Intervista di Emanuela Gianlorenzo per Hanze University of Applied Sciences, School of Communication, Media & IT, Journalism Minor. Groningen Holland.
Telling through photography
Luciano Zuccaccia and the conceptual photography: “To photograph is to communicate”
Born in 1963 in Terni, Luciano has been in the world of photography for 25 years. His photos have been presented in several publications and magazines, mainly in Italy. He was part of the Air Force, so photography has never been a real job for him, but it is a means to tell a part of himself, his own vision of the world and of the things that surround him. This is what conceptual photography means.
He began to photograph in the 90s and in 1995 he attended some courses at Studio Marangoni, a professional school of photography, in Florence. There he learned the language of photography. Luciano said “It has been a long journey. Talent is an innate quality, but with constancy, perseverance and interaction with other photographers you can build it” and he added “A professional school can help you to find your own language”. He compared photography to writing: you learn to write at elementary school, but if you want to become a writer you need more specific knowledge. This is also valid for photography. In fact, the word “photography” comes from the ancient Greek: “phôs” = “light” and “graphè” = “writing”. So “photography means: write with light” Luciano explained.
His first photographic project was a reportage entitled “Gente di sponda” (= People from shore), about the life of the fishermen of Bolsena Lake (published in Photographies Magazine in 1996). After that, he started a new project, which lasted about two years, called “Scopri il verde che è in te” (=Discover the green that is in you) with Tuscia University and Botanic Garden in Viterbo. It was a research focused on the relationship between adolescents and nature. He took pictures in black and white because he did not want the colours of the plants could distract the observers from the emotion that he wanted to transmit. Edited in 2001, the collection of photos won the Orvieto Fotografia award for landscape pictures for books published in that year. Some pictures of this project are in the photographic archives of the ‘Bibliothèque Nationale de France’ in Paris.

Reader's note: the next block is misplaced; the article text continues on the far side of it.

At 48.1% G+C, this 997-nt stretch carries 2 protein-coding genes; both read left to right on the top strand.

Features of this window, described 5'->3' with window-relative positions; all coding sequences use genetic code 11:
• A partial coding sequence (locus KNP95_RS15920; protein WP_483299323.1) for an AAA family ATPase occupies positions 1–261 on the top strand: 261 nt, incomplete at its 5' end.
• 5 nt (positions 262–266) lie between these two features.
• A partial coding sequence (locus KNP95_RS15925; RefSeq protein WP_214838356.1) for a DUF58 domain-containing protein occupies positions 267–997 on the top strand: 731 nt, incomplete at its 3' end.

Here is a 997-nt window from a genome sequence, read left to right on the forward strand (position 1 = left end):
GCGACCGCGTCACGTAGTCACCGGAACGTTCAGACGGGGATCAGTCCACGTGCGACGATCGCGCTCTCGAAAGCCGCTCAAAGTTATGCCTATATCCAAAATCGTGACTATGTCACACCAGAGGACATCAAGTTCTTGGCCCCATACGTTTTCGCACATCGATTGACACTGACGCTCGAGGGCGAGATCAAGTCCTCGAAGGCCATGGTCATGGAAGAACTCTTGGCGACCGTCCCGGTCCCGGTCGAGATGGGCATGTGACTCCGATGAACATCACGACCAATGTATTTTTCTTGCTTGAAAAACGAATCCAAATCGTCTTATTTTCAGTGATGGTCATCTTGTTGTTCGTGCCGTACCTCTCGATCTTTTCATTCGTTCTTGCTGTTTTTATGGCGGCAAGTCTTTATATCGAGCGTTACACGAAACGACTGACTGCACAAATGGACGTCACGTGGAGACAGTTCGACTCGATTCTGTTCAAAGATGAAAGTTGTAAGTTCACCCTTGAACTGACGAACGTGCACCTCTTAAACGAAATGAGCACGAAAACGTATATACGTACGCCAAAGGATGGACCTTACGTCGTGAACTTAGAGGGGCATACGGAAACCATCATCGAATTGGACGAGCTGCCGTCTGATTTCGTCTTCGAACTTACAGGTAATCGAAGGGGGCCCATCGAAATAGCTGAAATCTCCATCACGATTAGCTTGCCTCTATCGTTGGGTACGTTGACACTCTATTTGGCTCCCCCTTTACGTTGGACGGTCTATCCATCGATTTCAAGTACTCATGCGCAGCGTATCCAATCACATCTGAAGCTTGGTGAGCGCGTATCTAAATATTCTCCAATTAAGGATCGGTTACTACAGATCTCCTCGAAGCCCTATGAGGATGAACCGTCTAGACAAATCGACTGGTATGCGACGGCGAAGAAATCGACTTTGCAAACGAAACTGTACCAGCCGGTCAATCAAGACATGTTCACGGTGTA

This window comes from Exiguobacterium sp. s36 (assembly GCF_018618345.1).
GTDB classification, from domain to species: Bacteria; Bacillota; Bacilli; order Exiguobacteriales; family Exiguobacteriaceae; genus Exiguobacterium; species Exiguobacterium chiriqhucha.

Aspects of photography
That award made him known nationally. But Luciano does not chase prizes. “Photography as art is not a competition. Art can never be a competition, but it must create emotions” Luciano said. But how to make the emotion feel? How to tell your experience through pictures? The photographer who wants to tell the world must be able to select from his production those pictures that express a strong concept. And he must want to know what is around the corner. Luciano advised “A mantra for photography is: one must be curious”.
According to Luciano, one of the greatest difficulties in photography is that not always what the photographer tries to communicate is perceived by the observer. He explained “Sometimes, who is on the other side (the observer) sees something different from what I want to communicate through my photos”. He gave me an example through his own experience. Last summer, he participated in a cultural event called “Face to Face”, held at the Rocca dei Papi in Montefiascone. More than seventy artists met people inside the cells of the former prison of the town and each showed their own performance. His proposal was called “visual incommunicability”: he showed pictures and asked what people saw in that. And not all people perceived what he wanted to communicate.
The photographic books
He showed me his collection of photographic books: they are almost 1600. “I do not say that photo book is an indispensable instrument, but it is very important, it connects you to the author”. When he gave a conference on the photographic book at the University of Teheran, a student asked him why we should use books when we have internet in our day. A more than legitimate question according to Luciano. He replied that there is a big difference. “The photographic book is not a simple container of images, but contains in itself the experience of the author, his thought”. He showed me a photo book of his collection, entitled “El Egipto” by the Japanese photographer Keiichi Tahara. He found it at a stand during his journey to Buenos Aires. The images of the artist are in black and white with a deep contrast. Luciano was impressed. This motivated him to create his own photographic book: “Persepolis”. He decided to go to Iran and immortalize those places with the same intensity and strength of Tahara but telling another story, his own.
Even the exterior of the photo book must convey its own experience. Also the kind of paper you use helps to transport the public inside the photographed places. Even the text in the book must have sense, it must be linked to photography. In his book, in fact, Luciano has inserted a poem by Hafez, one of the major Iranian poets and a text taken from the book “The Road to Oxiana” by Robert Byron: a must among the travel books.